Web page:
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Think about Loose Coupling

Re: do {$i++} until vs. $i++ until

by Anonymous Monk
on Mar 25, 2008 at 04:13 UTC ( #676042=note: print w/replies, xml ) Need Help??

in reply to do {$i++} until vs. $i++ until

This is documented in perlsyn:

The while and until modifiers have the usual "while loop" semantics (conditional evaluated first), except when applied to a do-BLOCK (or to the deprecated do-SUBROUTINE statement), in which case the block executes once before the conditional is evaluated. This is so that you can write loops like:
do { $line = <STDIN>; ... } until $line eq ".\n";

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Re^2: do {$i++} until vs. $i++ until
by hipowls (Curate) on Mar 25, 2008 at 07:32 UTC

    The disadvantage of that idiom is that the scope of $line must extend outside the block where is it used. Declaring $line inside the block results in a syntax error

    use strict; do { my $line = <STDIN>; ... } until $line eq ".\n"; # Syntax error __END__ Global symbol "$line" requires explicit package name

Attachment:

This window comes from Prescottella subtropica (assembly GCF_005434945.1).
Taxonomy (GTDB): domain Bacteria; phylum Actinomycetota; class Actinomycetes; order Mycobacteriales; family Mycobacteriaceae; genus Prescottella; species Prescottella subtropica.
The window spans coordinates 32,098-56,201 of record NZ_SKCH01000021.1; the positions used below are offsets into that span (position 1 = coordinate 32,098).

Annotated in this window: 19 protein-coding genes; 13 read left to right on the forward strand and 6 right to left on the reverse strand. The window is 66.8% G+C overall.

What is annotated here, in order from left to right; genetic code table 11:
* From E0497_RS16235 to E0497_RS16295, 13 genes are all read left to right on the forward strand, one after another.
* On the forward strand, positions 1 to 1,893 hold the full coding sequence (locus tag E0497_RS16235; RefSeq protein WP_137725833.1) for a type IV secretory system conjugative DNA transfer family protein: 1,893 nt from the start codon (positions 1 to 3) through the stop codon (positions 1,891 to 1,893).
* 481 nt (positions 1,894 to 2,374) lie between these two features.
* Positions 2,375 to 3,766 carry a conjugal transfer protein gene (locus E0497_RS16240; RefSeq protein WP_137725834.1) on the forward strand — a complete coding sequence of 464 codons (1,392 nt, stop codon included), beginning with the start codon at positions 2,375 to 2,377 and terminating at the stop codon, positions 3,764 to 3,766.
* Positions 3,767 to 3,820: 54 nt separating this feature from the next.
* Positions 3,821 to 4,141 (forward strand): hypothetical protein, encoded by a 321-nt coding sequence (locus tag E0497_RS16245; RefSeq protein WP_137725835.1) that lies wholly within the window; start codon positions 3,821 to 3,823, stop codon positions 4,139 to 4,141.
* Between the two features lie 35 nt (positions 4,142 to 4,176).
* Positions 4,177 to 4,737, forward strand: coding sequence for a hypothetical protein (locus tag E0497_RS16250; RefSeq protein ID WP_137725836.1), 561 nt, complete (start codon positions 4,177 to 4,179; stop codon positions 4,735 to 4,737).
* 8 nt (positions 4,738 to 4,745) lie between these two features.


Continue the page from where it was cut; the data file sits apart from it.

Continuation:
unlike a while(condition) {} the condition is not in the same scope as the block. It can be written as
    use strict; INPUT: while ( my $line = <STDIN> ) { last INPUT if $line eq ".\n"; ... }
    which will restrict $line to the while block

    Update: Code updated

      Those two snippets aren't equivalent. Aside from the fact that the latter also exits if <STDIN> returned undef, you reversed the order of the loop body (...) and the exit condition (last INPUT if $line eq ".\n";)

        True they are not functionally equivalent but I didn't care to replicate the bug of looping on a closed file descriptor;-) It works properly when used in a command pipeline.

        As far as last INPUT if $line eq ".\n" goes it is probably correct to put it at the top of the loop since ".\n" is being used as an equivalent to EOF. Whatever is done with ".\n" most likely requires special handling of some sort, for example a sendmail equivalent wouldn't include it in the message and would treat it the same as EOF.

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